head banging - normal-ish? - Mothering Forums

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#1 of 10 Old 02-02-2011, 05:13 AM - Thread Starter
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My son is 16 months.  We have a clamp on seat for the bar counter that he eats in.  When he is done he whips his head back, banging it on the back of the seat.  He does it very hard and will do it over and over until we get him out.  Sometimes he does it with a little smile on his face, sometimes he starts crying.  He's been doing this for quite some time.  He has also now started banging his head on the floor or on the wall.  If I take something away from him, he gets mad goes down on the floor and bangs his head once or twice or walks over to a wall and bangs his head.  Is this considered a normal behaviour?

The other thing he does which I think is a comfort thing is pinch at his own neck.  If he's in my arms or in bed with me he tries to pinch at my neck but I remove his hand, he tries again, I remove his hand and then he starts pinching at his own neck.  He does it all the time though, when he's playing, walking around...  Would you consider this a comfort thing?

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#2 of 10 Old 02-02-2011, 05:15 AM
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I'd say it's a comfort thing. My niece and nephew both started doing this as babies and still do it when they're very tired now. (ages 8 and 11 now!) For a long time it was the only way either of them would go to sleep.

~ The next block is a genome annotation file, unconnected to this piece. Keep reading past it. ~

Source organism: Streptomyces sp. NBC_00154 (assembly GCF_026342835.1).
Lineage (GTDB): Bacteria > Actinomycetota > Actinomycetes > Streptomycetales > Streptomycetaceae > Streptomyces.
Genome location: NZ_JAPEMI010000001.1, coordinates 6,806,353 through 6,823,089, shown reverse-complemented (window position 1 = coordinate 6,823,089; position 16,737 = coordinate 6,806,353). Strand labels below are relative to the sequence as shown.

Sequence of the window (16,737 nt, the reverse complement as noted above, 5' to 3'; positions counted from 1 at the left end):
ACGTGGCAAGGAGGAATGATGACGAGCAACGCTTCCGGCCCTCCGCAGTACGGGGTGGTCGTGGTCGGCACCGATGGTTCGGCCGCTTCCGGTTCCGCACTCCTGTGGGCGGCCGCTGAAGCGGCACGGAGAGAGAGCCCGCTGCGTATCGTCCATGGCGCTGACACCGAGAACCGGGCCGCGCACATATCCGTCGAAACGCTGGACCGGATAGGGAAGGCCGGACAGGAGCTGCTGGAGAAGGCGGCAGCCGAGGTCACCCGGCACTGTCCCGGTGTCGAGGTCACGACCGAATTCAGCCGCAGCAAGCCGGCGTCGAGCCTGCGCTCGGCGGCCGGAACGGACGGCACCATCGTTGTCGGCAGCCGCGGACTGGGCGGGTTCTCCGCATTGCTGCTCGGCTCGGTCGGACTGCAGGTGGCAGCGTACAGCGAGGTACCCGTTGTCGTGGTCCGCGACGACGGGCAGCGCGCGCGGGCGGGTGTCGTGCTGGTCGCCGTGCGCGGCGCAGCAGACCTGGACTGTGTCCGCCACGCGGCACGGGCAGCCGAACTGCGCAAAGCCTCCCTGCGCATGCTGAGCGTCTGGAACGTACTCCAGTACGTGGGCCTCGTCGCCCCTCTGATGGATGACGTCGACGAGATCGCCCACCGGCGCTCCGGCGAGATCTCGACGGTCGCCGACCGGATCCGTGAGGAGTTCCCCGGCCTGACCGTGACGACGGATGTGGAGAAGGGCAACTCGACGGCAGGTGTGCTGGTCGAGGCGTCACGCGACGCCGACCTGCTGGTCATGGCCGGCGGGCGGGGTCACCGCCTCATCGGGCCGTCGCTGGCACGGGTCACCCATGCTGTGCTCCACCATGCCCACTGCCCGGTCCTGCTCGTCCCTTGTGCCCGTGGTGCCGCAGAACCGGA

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#3 of 10 Old 02-02-2011, 10:06 AM
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Normal? Yes.
Easy to watch? No.

Anyone got any tips on stopping it? My 16 mo is doing it too and its really disturbing. Its one thing when i know hes mad/frustrated, but when he starts for no reason, it really bothers me.

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#4 of 10 Old 02-03-2011, 06:12 PM
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My brother banged his head up and down on his pillow in bed every night before bed for probably 5+ years. He would also do it if he got angry or upset. I realize on a pillow is less scary than against a hard surface like a floor, but I do know for my bro it was a comfort habit and he eventually grew out of it and he is just fine.

Hopefully it's something that won't last long and he'll find another toddler habit...there are so many "great" ones! 

Only tip I can think of is talking to him about it being dangerous - that's what I have used with my toddler, basically since I don't say "no" often, i only do if i follow up with explaining why something is dangerous and could hurt him. It seems to have worked, but has taken months. (he's now 21 mos and usually gets it when i associate a "no" with danger...

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#5 of 10 Old 02-03-2011, 06:19 PM
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my 18 month old ds does this too! i don't know if it indicates something being wrong other than him just being extremely mad or frustrated at the time. sometimes he does it and laughs other times it hurts and he cries, but still continues to do it. i try to redirect him when he is doing it and usually tell him to be gentle with himself. i am hoping he grows out of it soon. i have hear of other kids doing this so, yes, i think it is normal-ish.

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#6 of 10 Old 02-04-2011, 05:53 AM
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 My DS banged his head at that age.   We tried a number of things from saying "ouch, don't bang your head that hurts" to moving him to a safer place (the couch) and then we finally started ignoring it unless he was really upset and then we would pick him up.